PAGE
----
As the Times of Israel's David Horovitz put it, "Just in case anybody forgot, demanding a right of return' to Israel for tens of thousands of Palestinian refugees and their millions of descendants is nothing less than a call for the destruction of Israel by demographic means."
The New York Times authors also reported that Gaza's Hamas government helped orchestrate what it called the "March of Return," but stopped short of reminding readers that Hamas is sworn to the destruction of Israel. (Kershner did at least acknowledge that the group "is classified by much of the Western world as a terrorist organization.")
A Times editorial likewise failed to mention either Hamas's classification as a terror organization or the group's goals when it lamented that "Neither Mr. Netanyahu nor Mr. Trump has shown serious interest in a two-state solution." It is a striking omission, when Hamas is not only less interested than Netanyahu and Trump in a two-state solution, but is openly interested in erasing Israel from the map.
The newspaper was wobbly on the finer details, too. Kershner insisted that a Palestinian video of the violence shows "a man is shot in the leg when he stands up after praying by the fence." The video
, though, does not clearly show a gunshot.
Compare the New York Times
reporting to how the Associated Press covered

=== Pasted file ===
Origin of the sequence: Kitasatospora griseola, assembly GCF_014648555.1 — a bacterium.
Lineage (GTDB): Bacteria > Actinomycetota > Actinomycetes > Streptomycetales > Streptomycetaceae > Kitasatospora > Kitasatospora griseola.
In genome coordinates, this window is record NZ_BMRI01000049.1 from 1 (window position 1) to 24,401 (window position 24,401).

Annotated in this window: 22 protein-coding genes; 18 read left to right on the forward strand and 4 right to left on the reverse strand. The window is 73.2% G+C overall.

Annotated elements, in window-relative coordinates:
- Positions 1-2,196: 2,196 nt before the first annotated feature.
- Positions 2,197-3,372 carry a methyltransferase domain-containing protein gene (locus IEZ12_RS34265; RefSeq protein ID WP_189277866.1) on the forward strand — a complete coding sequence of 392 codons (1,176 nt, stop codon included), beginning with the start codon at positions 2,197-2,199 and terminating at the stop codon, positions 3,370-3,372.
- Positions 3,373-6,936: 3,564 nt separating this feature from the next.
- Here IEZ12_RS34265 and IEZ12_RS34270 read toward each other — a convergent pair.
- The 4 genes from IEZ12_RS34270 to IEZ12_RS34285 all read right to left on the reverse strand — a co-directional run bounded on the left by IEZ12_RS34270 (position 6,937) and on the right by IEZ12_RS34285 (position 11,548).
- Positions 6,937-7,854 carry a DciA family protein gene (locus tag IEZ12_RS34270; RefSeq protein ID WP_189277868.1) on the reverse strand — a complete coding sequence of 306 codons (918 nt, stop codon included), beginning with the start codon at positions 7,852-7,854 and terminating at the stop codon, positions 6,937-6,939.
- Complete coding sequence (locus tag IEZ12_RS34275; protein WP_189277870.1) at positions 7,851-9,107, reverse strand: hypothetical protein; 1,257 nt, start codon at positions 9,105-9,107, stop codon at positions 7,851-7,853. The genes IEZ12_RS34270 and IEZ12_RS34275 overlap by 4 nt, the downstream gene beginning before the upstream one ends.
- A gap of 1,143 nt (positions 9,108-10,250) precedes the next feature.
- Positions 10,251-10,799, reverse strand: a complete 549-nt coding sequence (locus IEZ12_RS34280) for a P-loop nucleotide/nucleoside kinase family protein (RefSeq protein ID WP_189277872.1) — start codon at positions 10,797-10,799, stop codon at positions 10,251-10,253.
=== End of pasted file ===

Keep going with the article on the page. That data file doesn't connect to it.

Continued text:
the issue by sticking to the facts including a key fact overlooked by the Times
In another video, a man is seen kneeling in the first of two rows of worshippers Friday, facing the fence at a distance of 150 to 200 meters (yards). Suddenly, he stands up, limps a few meters, collapses and is carried away by young men who shout "Allahu Akbar," or "God is Great."
Adli Abu Taha, who filmed the incident on his mobile phone, said the man, later identified as Ibrahim Abu Shanab, had thrown stones close to the fence before joining the group for prayers. Local hospital records indicate Abu Shanab was shot in the leg.
One of the most outrageous headlines in reference to the violence in the Gaza Strip comes from Reuters: "Pope, after Gaza Violence, Says Defenseless' Being Killed in Holy Land."
The headline's insinuation is that the Pope weighed in on Friday's violence to accuse Israel of gunning down innocent, defenseless demonstrators. He did not do so, and the Reuters article itself shows that the Pope said nothing about Palestinians "being killed."
"We beseech fruits of reconciliation for the Holy Land, also experiencing in these days the wounds of ongoing conflict that do not spare the defenseless," he said in his annual Urbi et Orbi address, which is in context a clear reference to harm caused to innocents on all sides of the Arab-Israeli conflict.
Reuters choice of headline, and its Gaza-centric framing, is also striking because the Pope's address did not focus on Gaza, but rather conflict and suffering across the globe. Before (briefly) mentioning the Holy Land, he dedicated a passage to the "long-suffering land of Syria," its "endless war," and its "carnage." He also discussed Yemen; the African continent in general and South Sudan specifically; the Korean Peninsula; Ukraine; and Venezuela. Perhaps Reuters sees those countries as less important than Gaza but it is simply dishonest to suggest the Pope prioritized the Palestinian conflict in his address.
World Council of Churches